Brief on appeal (docket no. 39). Plaintiff also filed a pro se supplemental brief raising the following issue (in his own words): II. Defendant-appellant was denied due process of his sixth amendment; Trial court abused it's discretion by allowing non-testifying codefendant declarant (Fitzpatrick) pronoun and indefinite word/s of out-of-court testimonial statement to be admitted into evidence.
Id. The Michigan Court of Appeals affirmed petitioner's sentence. People v. Deshawn Darelle Witcher, No. 256562 (Mich. App. Feb. 16, 2006). The Michigan Supreme Court denied petitioner's application for leave to appeal, which raised only counsel's "Issue I." People v. Deshawn Darelle Witcher, No. 130850 (Mich. Sept. 20, 2006). While this appeal was pending, petitioner filed another claim of appeal, which the Court of Appeals dismissed as redundant of Appeal No. 256562. People v. Deshawn Darelle Witcher, No. 256911 (Mich. App. Aug. 9, 2004) (docket no. 35). Petitioner did not appeal this order
to the Michigan Supreme Court. See Affidavit of Corbin R. Davis, Clerk for Michigan Supreme Court (docket no. 35). Petitioner filed a motion for relief from judgment pursuant to MCR 6.500 et seq., raising seven claims. The trial court denied the motion, on the ground that all of the claims, with the exception of a claim of ineffective assistance of appellate counsel, could have been raised in his original appeal. People v. Witcher, Calhoun Cir. Ct. No. 00-4624 FC (Order, Feb. 1, 2004; filed Feb. 2, 2005) (docket no. 37). Petitioner appealed the trial court's order, raising three issues in his application for leave to appeal to the Michigan Court of Appeals (in his own words): I. Did triasl court error by deny-ing defendant relief from judgement due to the change in the law by violating defendant's sixth amendment right to confrontation clause vilo violation? Did trial court commit clear error on finding of facts to deny-ing motion for relief from judgement where it did not finding prosecutorial misconduct during closing arguement inflammatory? Did trial court also error in deny-ing defendant relief from judgement on the 1st day of February 2004; the court showed bias duer to the fact defendant had not filed the 6.500 in pro per motion until the early part of 2005 of January? 3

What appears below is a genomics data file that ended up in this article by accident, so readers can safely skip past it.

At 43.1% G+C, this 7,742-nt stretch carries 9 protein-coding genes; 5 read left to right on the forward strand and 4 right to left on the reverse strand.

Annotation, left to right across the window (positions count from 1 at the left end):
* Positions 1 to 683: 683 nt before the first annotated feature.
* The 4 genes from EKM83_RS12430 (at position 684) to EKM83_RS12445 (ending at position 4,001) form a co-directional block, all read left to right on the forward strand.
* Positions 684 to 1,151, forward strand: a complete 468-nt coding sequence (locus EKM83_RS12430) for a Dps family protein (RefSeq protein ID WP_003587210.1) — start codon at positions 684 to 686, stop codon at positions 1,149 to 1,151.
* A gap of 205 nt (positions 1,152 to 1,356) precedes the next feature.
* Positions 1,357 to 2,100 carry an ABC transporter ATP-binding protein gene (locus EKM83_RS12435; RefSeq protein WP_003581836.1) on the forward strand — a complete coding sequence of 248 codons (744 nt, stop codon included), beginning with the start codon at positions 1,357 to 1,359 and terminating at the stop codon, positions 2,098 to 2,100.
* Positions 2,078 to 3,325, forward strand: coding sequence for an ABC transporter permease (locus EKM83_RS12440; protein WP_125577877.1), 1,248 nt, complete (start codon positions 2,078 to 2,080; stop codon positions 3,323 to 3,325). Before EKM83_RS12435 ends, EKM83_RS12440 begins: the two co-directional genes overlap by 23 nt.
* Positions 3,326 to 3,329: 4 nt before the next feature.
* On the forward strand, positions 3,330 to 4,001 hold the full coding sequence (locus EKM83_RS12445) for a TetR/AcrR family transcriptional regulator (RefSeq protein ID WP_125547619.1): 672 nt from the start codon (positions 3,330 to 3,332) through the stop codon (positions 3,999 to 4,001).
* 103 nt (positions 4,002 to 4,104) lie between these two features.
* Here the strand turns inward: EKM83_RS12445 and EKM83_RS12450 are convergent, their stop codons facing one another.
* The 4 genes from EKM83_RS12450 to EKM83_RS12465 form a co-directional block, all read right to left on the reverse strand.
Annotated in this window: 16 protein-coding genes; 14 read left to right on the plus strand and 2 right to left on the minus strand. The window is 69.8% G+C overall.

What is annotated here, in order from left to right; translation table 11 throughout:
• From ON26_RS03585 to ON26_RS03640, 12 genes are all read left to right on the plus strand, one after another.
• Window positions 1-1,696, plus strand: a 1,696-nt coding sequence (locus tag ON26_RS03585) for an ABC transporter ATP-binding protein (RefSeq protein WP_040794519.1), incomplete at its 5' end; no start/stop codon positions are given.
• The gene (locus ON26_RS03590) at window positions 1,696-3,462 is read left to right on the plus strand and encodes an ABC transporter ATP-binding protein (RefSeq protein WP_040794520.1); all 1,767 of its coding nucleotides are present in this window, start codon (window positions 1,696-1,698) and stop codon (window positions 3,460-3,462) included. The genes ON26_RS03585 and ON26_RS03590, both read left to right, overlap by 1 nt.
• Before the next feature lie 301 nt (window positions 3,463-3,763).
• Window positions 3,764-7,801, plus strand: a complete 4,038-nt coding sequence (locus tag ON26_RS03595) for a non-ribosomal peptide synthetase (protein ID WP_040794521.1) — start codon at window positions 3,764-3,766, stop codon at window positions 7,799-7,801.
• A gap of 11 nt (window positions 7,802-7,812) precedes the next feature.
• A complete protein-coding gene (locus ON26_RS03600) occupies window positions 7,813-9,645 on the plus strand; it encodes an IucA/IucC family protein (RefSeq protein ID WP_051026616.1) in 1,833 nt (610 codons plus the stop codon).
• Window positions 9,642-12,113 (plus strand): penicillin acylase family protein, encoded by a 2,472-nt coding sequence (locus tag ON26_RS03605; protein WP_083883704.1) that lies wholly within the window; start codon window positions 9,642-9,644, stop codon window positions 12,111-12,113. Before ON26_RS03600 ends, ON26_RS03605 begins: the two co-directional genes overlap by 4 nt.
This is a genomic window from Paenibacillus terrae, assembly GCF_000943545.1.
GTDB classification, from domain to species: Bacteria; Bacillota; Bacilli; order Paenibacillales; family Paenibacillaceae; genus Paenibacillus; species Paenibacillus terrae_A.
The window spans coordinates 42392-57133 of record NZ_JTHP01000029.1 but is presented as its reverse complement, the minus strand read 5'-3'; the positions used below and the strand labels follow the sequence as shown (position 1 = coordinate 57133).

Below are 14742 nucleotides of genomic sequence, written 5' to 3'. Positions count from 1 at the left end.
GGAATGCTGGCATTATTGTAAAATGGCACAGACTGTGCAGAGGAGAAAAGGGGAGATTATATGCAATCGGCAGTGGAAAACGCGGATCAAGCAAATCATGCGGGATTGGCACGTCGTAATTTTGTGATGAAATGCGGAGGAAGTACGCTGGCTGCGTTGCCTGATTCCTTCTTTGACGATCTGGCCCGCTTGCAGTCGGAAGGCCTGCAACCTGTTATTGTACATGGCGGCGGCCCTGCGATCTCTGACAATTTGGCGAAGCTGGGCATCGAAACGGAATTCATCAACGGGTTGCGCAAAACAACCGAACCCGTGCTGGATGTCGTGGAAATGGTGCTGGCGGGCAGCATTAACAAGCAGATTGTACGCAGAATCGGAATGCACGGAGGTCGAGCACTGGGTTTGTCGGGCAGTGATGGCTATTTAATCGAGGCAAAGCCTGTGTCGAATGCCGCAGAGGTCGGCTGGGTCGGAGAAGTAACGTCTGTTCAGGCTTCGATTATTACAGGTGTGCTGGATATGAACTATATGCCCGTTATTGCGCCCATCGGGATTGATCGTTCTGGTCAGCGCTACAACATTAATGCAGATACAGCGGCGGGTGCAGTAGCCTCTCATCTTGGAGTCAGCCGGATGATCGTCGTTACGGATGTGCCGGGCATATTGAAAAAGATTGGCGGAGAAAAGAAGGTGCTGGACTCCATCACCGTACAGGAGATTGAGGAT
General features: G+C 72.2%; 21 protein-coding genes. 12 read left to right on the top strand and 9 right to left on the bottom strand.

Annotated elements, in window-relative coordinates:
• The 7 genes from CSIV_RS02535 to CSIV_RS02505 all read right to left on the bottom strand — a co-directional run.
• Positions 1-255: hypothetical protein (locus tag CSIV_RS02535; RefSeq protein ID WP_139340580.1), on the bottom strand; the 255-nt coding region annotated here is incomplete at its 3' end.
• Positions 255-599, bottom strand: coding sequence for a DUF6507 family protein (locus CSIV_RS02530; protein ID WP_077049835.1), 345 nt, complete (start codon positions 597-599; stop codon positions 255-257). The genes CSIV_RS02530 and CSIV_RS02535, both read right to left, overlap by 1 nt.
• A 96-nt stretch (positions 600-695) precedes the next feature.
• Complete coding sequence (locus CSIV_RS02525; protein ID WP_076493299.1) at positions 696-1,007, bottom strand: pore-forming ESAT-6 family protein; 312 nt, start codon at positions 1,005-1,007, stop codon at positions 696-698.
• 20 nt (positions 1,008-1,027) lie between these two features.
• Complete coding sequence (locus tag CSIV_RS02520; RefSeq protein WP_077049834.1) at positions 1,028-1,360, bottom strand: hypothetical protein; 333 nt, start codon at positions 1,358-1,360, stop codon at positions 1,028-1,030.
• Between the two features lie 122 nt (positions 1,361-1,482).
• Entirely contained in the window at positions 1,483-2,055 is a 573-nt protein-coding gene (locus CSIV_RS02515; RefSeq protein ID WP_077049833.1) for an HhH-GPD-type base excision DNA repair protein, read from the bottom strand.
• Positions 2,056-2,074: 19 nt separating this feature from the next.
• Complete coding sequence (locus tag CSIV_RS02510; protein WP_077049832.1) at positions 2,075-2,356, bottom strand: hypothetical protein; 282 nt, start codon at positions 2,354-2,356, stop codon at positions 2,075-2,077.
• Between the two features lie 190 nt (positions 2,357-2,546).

Motion for relief from judgment (docket no. 37). The Michigan Court of Appeals denied the application "for failure to meet the burden of establishing entitlement to relief under MCR 6.508(D)." People v. Deshawn Witcher, No. 261622 (Oct. 15, 2005). Petitioner raised only two issues in his application for leave to appeal to the Michigan Supreme Court (in his own words):
It appears that the trial court's order denying petitioner's motion for relief from judgment was incorrectly dated February 1, 2004. The court notes that this order was filed on February 2, 2005. See docket nos. 14, 37.
Defendant-Appellant was denied due process of his sixth amendment; t-rial court abused it's discretio-n by allowing non-testifing codefendant declarant (Fitzpatrick) pronoun and indefinite word/s of out-of-court testimonial statement to be admitted into evidence and counsel/s was ineffectiveness. Trial court also erred denying defendant-appellant relief of judgement thge 1st day of February 2004; the court showed bias due to the fact defendant-ap-pellant had not filed the 6.500 in pro per motion for relief from judgement until the early part of 2005 of January.
Application for leave to appeal (docket no. 38) (emphasis in original). The Michigan Supreme Court denied leave to appeal because petitioner "failed to meet the burden of establishing entitlement to relief under MCR 6.508(D)." People v. Witcher, No. 130048 (April 28, 2006). Petitioner filed the present petition on June 1, 2006, raising four grounds for habeas relief (in his own words): I. II. The trial Court denied Defendant constitutional Rights to Counsel by removing his Attorney of choice. Prosecution violated Petitioner Witcher's State and Federal const. Due process right to a fair trial by engaging in repeated instances of misconduct. The evidence is insufficient to support the three verdicts of Assault w/Inent to commit Murder by Petitioner. Trial Court abused it's discretion by admitting over defense objection out-of-court testimonial statement. Ineffective Assistance of Appellate Counsel.
Petition (docket no. 1). In addition to these four grounds, the petition includes a parenthetical statement "(See: attached issues for all other grounds)". Petition at p. 8. While the petition included 142 pages of attachments, including portions of petitioner's appellate brief, there is no document setting forth additional "attached issues." Petitioner's reply to respondent's answer consists of a nearly 6
incomprehensible 147-page "[Brief] in support of habeas petition" (docket no. 12). In this brief, petitioner attempts to re-write the petition by raising twenty issues, most of which are unrelated to the four issues set forth in the petition. The court will not expand the issues raised in this habeas petition to include unidentified "attached issues" or numerous issues raised for the first time in a reply brief. "Unlike the generous notice-pleading standard for the benefit of ordinary civil plaintiffs under Federal Rule of Civil Procedure 8(a) [citation omitted], Habeas Corpus Rule 2(c) requires habeas petitioners to `specify all the grounds for relief available,' and to `state the facts supporting each ground.'" See Mayle v. Felix, 545 U.S. 644, 669 (2005). While the court construes pro se pleadings liberally, it should not assume the role of advocate for pro se litigants and may not rewrite a petition to include claims that were never presented, and certainly not exhausted. See, Barnett v. Hargett, 174 F.3d 1128, 1133 (10th Cir. 1999). Accordingly, the court will review only the four issues clearly designated in the petition. II. A. Procedurally defaulted claims Procedural default doctrine